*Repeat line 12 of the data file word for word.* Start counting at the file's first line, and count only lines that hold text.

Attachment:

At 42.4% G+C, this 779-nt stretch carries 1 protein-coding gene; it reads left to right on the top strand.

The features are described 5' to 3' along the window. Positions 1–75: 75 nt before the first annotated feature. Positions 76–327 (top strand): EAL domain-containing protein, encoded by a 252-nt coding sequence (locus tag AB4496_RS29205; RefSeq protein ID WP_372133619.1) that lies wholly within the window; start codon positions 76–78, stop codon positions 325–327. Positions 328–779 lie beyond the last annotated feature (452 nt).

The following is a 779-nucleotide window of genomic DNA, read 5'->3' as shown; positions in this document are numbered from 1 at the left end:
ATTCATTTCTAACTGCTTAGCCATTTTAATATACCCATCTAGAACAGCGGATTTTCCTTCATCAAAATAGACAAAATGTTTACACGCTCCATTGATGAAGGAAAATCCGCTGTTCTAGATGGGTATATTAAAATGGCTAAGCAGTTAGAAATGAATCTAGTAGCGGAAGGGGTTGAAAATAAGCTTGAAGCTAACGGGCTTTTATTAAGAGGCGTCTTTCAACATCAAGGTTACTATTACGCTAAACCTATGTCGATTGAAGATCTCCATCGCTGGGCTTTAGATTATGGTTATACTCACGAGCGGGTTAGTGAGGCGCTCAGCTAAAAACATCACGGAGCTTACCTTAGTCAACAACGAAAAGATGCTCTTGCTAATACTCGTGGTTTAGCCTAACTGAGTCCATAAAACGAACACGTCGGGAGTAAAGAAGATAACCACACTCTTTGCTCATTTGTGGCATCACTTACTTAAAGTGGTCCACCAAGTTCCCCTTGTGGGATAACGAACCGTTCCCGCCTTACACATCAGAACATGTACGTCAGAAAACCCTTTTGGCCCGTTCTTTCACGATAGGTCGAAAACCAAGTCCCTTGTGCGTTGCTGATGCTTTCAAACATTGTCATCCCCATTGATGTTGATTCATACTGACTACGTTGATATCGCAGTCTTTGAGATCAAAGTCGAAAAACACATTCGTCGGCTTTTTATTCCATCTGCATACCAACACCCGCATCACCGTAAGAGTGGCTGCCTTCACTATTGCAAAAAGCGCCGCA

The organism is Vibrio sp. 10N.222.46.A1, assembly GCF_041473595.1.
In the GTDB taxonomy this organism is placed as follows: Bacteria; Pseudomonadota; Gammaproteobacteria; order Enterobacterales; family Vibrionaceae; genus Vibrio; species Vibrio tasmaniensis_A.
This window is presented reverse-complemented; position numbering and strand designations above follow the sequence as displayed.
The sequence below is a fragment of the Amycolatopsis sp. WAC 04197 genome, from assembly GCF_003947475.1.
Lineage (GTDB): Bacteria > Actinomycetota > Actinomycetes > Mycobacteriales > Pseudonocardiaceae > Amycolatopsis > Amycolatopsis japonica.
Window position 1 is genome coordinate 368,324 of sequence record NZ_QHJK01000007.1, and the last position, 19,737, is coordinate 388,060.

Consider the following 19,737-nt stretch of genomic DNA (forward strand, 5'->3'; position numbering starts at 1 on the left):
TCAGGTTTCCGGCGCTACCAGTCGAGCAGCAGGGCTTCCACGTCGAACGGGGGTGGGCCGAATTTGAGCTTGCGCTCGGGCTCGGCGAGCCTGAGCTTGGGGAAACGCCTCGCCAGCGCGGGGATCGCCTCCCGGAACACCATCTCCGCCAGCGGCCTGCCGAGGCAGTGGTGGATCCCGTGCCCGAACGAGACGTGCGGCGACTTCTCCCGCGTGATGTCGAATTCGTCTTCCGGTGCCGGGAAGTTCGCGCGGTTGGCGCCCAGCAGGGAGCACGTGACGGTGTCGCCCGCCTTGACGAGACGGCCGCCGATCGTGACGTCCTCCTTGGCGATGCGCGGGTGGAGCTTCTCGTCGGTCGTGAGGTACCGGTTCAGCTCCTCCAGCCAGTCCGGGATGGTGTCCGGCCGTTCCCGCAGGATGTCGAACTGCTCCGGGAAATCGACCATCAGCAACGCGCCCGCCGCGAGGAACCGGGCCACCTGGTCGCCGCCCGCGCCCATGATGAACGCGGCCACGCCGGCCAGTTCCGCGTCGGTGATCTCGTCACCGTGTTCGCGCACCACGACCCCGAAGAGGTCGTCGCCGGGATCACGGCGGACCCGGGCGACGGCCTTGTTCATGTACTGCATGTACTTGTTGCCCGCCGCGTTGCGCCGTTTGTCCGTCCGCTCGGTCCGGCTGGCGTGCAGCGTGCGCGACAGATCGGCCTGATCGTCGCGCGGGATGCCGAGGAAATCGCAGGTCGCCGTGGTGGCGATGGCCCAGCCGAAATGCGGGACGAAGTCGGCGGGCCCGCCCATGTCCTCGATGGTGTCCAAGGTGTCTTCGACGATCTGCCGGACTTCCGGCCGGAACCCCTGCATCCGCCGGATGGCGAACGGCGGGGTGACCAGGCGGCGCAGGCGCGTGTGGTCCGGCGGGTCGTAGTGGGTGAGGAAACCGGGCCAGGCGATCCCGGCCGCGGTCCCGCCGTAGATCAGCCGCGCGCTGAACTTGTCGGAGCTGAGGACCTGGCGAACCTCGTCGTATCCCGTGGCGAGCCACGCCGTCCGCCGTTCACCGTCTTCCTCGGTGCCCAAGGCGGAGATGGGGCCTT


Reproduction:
TCAGGTTTCCGGCGCTACCAGTCGAGCAGCAGGGCTTCCACGTCGAACGGGGGTGGGCCGAATTTGAGCTTGCGCTCGGGCTCGGCGAGCCTGAGCTTGGGGAAACGCCTCGCCAGCGCGGGGATCGCCTCCCGGAACACCATCTCCGCCAGCGGCCTGCCGAGGCAGTGGTGGATCCCGTGCCCGAACGAGACGTGCGGCGACTTCTCCCGCGTGATGTCGAATTCGTCTTCCGGTGCCGGGAAGTTCGCGCGGTTGGCGCCCAGCAGGGAGCACGTGACGGTGTCGCCCGCCTTGACGAGACGGCCGCCGATCGTGACGTCCTCCTTGGCGATGCGCGGGTGGAGCTTCTCGTCGGTCGTGAGGTACCGGTTCAGCTCCTCCAGCCAGTCCGGGATGGTGTCCGGCCGTTCCCGCAGGATGTCGAACTGCTCCGGGAAATCGACCATCAGCAACGCGCCCGCCGCGAGGAACCGGGCCACCTGGTCGCCGCCCGCGCCCATGATGAACGCGGCCACGCCGGCCAGTTCCGCGTCGGTGATCTCGTCACCGTGTTCGCGCACCACGACCCCGAAGAGGTCGTCGCCGGGATCACGGCGGACCCGGGCGACGGCCTTGTTCATGTACTGCATGTACTTGTTGCCCGCCGCGTTGCGCCGTTTGTCCGTCCGCTCGGTCCGGCTGGCGTGCAGCGTGCGCGACAGATCGGCCTGATCGTCGCGCGGGATGCCGAGGAAATCGCAGGTCGCCGTGGTGGCGATGGCCCAGCCGAAATGCGGGACGAAGTCGGCGGGCCCGCCCATGTCCTCGATGGTGTCCAAGGTGTCTTCGACGATCTGCCGGACTTCCGGCCGGAACCCCTGCATCCGCCGGATGGCGAACGGCGGGGTGACCAGGCGGCGCAGGCGCGTGTGGTCCGGCGGGTCGTAGTGGGTGAGGAAACCGGGCCAGGCGATCCCGGCCGCGGTCCCGCCGTAGATCAGCCGCGCGCTGAACTTGTCGGAGCTGAGGACCTGGCGAACCTCGTCGTATCCCGTGGCGAGCCACGCCGTCCGCCGTTCACCGTCTTCCTCGGTGCCCAAGGCGGAGATGGGGCCTT